You must be thinking, “there’s no way $96 from every property owner could add up to $14 million.” You would be correct. LCCC needs $7 million to match the $7 million that the Legislature offered during its last session. LCCC already has $1 million banked in private donations from the LCCC Foundation, leaving the price tag for the public at $6 million.

Now that I just melted your brain with all those numbers (I know, I know, but it’s crucial number crunching), let’s get back to the potential impact that this levy could have on LCCC and the community.

I understand that not all property owners in Cheyenne are enthusiastic about paying more money every year for something that they won’t get to use. But here’s the catch: it wouldn’t be JUST for LCCC students.

A performing arts center has the potential to attract events that could add to the local economy and quality of life. For example, LCCC could possibly have comedians, musicians or even political candidates come and use the space, which in turn will attract more people to the campus and the Cheyenne area. I know that the University of Wyoming has this type of space and is able to offer more events on campus than LCCC does and are a stronger entity because of it.

I want to address the naysayers that are leaning toward voting against this levy, please think about the HUGE impact that your affirmative vote could make. The community as a whole could grow from this money: future LCCC students and Cheyenne families alike.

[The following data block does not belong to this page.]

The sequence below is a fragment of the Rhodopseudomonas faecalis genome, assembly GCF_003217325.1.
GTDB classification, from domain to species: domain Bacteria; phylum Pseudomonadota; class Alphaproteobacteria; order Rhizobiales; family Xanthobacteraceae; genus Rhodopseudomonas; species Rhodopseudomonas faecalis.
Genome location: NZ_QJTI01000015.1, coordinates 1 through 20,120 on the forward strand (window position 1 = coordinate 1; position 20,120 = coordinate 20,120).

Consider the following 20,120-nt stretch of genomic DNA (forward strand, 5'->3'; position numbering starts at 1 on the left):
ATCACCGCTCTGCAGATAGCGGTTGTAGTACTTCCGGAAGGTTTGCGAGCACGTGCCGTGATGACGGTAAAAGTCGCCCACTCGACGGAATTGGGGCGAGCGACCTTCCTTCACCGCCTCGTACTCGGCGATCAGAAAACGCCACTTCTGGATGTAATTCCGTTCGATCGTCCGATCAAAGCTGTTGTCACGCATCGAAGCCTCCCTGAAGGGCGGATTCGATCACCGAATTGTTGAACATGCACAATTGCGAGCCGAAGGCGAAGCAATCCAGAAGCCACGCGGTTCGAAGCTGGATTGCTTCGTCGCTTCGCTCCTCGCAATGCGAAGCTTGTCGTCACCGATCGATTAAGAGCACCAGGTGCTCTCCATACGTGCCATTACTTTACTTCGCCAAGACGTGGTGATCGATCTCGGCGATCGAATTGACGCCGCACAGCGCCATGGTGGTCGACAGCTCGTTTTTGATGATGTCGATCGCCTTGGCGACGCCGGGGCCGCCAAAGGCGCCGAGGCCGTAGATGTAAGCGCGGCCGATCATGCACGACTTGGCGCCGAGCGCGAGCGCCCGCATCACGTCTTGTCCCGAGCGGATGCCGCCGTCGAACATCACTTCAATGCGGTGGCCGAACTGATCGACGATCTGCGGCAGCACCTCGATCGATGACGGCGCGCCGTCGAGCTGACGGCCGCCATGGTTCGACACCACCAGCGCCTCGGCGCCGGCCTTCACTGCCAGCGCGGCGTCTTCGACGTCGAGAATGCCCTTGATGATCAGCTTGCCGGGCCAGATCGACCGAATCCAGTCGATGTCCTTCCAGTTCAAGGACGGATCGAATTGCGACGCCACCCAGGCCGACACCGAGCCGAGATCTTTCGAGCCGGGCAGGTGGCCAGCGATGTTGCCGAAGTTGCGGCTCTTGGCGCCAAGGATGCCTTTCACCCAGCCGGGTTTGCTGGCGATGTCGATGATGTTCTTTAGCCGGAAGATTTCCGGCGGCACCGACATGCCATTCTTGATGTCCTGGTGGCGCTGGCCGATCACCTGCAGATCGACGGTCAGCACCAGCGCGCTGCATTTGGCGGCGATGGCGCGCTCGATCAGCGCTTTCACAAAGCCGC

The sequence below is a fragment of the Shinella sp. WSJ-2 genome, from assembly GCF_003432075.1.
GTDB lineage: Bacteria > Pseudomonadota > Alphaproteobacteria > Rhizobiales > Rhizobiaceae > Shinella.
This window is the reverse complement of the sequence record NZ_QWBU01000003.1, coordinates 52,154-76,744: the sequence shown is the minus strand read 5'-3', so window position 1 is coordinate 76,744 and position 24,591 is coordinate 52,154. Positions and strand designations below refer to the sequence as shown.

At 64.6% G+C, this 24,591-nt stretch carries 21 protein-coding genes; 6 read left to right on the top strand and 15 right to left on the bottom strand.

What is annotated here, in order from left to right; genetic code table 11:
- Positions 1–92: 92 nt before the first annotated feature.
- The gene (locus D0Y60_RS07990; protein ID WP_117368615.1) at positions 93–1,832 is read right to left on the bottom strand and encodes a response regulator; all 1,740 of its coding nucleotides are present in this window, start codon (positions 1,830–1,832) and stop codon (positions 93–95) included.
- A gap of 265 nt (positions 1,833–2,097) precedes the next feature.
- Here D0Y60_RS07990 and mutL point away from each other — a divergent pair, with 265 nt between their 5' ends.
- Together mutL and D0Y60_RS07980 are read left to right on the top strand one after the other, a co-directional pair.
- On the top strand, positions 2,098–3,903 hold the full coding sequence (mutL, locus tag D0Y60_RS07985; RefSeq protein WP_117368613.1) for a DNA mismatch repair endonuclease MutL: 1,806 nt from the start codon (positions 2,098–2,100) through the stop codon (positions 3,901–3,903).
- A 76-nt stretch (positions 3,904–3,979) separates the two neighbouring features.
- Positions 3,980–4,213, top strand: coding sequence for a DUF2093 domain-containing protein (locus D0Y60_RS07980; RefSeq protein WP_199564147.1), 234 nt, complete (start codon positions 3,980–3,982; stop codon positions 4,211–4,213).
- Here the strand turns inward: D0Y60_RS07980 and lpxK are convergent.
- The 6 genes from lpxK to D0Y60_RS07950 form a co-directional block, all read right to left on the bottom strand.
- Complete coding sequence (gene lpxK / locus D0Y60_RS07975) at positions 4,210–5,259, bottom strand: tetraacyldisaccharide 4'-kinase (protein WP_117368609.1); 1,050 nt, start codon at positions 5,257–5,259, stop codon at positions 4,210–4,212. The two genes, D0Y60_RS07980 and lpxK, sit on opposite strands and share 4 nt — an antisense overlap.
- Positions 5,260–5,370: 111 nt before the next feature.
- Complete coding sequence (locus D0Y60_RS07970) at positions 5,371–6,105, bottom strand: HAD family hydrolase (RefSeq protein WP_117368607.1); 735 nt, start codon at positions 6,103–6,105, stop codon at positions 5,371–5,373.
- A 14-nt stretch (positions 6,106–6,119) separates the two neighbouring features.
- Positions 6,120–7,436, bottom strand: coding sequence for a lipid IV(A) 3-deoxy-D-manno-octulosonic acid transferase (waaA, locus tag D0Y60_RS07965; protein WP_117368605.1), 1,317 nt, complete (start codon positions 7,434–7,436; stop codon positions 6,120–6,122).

I know that my sarcasm and humor may come off as a little brash, but I’m being genuine when I say that I really hope that everyone who reads this realizes that their vote matters. You have the power to make a difference in the lives of every Cheyenne resident, college student or not.

Coming from a performer, an LCCC student and a Cheyenne community member, I strongly encourage every Cheyenne resident to vote yes on the 2018 LCCC mill levy on Nov. 6. Your small input could transform the entire future of not only LCCC, but the entirety of Cheyenne.

If you want to find out more about LCCC’s 2018 mill levy, please go to https://transformlccc.com for more information. If you’d rather speak with someone about it, please contact the LCCC Foundation office by calling 778-1285 or emailing office@lcccfoundation.edu.

About Courtney Walston (13 Articles)
Courtney Walston, a third-year student studying Mass Media at Laramie County Community College, hopes to someday become a photographer for National Geographic. Walston has already earned one degree from LCCC in Interdisciplinary Liberal Arts. Walston was the senior editor of the East High School newspaper her senior year and was involved with yearbook as well. She enjoys photography and frequently shares her work on her website, Instagram and Facebook. Walston is an active member of Phi Theta Kappa, the honors society at Laramie County Community College, and retains a position on the Honors In Action team. She’s hoping to utilize the leadership experience she’s gained from this position to assist Wingspan. Walston is a semi-professional photographer that is aspiring to transfer to the Savannah College of Art and Design in Savannah, Georgia and receive a bachelors in Fine Art Photography. She also likes to her call herself a cat lady; as she has 3 cats at home and loves all of them dearly. To contact Walston, email her at cwalstonwingspan@yahoo.com or follow her on Twitter @Courtney42158656.